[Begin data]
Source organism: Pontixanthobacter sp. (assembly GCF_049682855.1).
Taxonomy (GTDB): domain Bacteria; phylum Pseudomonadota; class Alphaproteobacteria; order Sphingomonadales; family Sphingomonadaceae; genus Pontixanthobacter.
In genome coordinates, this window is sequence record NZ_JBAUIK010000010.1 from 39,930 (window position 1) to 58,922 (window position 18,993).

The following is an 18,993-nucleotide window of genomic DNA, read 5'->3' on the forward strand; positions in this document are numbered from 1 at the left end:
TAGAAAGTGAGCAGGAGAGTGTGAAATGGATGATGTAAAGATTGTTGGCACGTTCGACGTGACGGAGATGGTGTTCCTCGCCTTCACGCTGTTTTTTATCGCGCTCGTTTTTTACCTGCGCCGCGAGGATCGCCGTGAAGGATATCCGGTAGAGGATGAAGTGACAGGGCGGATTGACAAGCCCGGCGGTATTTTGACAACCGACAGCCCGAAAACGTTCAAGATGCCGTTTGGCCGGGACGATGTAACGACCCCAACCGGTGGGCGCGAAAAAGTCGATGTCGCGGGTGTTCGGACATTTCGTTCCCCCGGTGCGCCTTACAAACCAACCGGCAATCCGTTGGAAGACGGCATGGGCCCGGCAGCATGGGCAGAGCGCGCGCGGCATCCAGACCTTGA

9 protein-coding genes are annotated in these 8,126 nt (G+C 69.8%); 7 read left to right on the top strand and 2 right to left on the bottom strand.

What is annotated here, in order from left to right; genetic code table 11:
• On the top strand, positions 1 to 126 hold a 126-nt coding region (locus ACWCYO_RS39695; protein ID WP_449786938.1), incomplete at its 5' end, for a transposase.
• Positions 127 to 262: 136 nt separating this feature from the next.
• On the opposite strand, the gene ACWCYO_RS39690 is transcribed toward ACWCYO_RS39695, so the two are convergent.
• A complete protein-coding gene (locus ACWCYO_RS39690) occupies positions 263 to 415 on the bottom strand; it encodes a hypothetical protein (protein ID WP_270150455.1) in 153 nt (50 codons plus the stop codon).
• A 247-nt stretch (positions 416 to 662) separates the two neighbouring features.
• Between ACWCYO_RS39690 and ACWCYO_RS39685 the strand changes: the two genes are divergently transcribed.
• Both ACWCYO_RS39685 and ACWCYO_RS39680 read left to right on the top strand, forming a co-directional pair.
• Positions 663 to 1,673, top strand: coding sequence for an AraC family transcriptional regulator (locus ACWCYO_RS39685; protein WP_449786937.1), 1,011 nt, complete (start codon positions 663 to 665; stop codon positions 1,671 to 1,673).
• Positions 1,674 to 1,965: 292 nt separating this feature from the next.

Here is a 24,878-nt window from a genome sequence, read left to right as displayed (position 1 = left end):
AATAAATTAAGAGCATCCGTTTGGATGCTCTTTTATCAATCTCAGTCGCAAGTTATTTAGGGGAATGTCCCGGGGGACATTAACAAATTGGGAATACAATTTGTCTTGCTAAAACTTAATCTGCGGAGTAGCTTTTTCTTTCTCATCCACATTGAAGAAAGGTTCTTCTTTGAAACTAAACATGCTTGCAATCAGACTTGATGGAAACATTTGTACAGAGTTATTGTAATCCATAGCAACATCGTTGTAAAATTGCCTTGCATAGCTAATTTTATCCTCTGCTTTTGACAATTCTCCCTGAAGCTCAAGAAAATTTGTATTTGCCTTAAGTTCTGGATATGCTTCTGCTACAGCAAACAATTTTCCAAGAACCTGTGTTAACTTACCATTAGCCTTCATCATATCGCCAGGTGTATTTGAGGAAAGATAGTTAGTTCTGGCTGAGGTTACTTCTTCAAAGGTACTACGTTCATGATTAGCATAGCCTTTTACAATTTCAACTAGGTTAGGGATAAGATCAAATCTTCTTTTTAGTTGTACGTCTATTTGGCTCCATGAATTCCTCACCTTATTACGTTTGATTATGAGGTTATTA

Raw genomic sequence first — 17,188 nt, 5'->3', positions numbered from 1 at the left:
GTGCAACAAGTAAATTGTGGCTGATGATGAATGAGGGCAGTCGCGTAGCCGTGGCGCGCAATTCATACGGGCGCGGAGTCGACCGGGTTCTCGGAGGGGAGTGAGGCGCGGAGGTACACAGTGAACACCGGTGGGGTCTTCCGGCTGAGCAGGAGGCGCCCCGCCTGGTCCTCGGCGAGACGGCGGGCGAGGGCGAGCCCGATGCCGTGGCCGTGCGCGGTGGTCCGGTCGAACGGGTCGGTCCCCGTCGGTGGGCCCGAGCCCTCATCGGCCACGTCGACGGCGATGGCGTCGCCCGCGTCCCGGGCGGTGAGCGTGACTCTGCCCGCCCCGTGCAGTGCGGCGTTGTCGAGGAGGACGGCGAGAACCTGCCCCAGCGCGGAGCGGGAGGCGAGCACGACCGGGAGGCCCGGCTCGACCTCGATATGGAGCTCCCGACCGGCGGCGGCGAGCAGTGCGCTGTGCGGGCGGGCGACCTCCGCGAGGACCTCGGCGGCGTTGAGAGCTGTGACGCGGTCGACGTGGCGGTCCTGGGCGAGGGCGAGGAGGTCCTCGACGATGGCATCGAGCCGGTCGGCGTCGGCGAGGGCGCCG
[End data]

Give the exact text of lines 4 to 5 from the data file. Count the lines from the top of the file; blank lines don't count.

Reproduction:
The following is an 18,993-nucleotide window of genomic DNA, read 5'->3' on the forward strand; positions in this document are numbered from 1 at the left end:
TAGAAAGTGAGCAGGAGAGTGTGAAATGGATGATGTAAAGATTGTTGGCACGTTCGACGTGACGGAGATGGTGTTCCTCGCCTTCACGCTGTTTTTTATCGCGCTCGTTTTTTACCTGCGCCGCGAGGATCGCCGTGAAGGATATCCGGTAGAGGATGAAGTGACAGGGCGGATTGACAAGCCCGGCGGTATTTTGACAACCGACAGCCCGAAAACGTTCAAGATGCCGTTTGGCCGGGACGATGTAACGACCCCAACCGGTGGGCGCGAAAAAGTCGATGTCGCGGGTGTTCGGACATTTCGTTCCCCCGGTGCGCCTTACAAACCAACCGGCAATCCGTTGGAAGACGGCATGGGCCCGGCAGCATGGGCAGAGCGCGCGCGGCATCCAGACCTTGA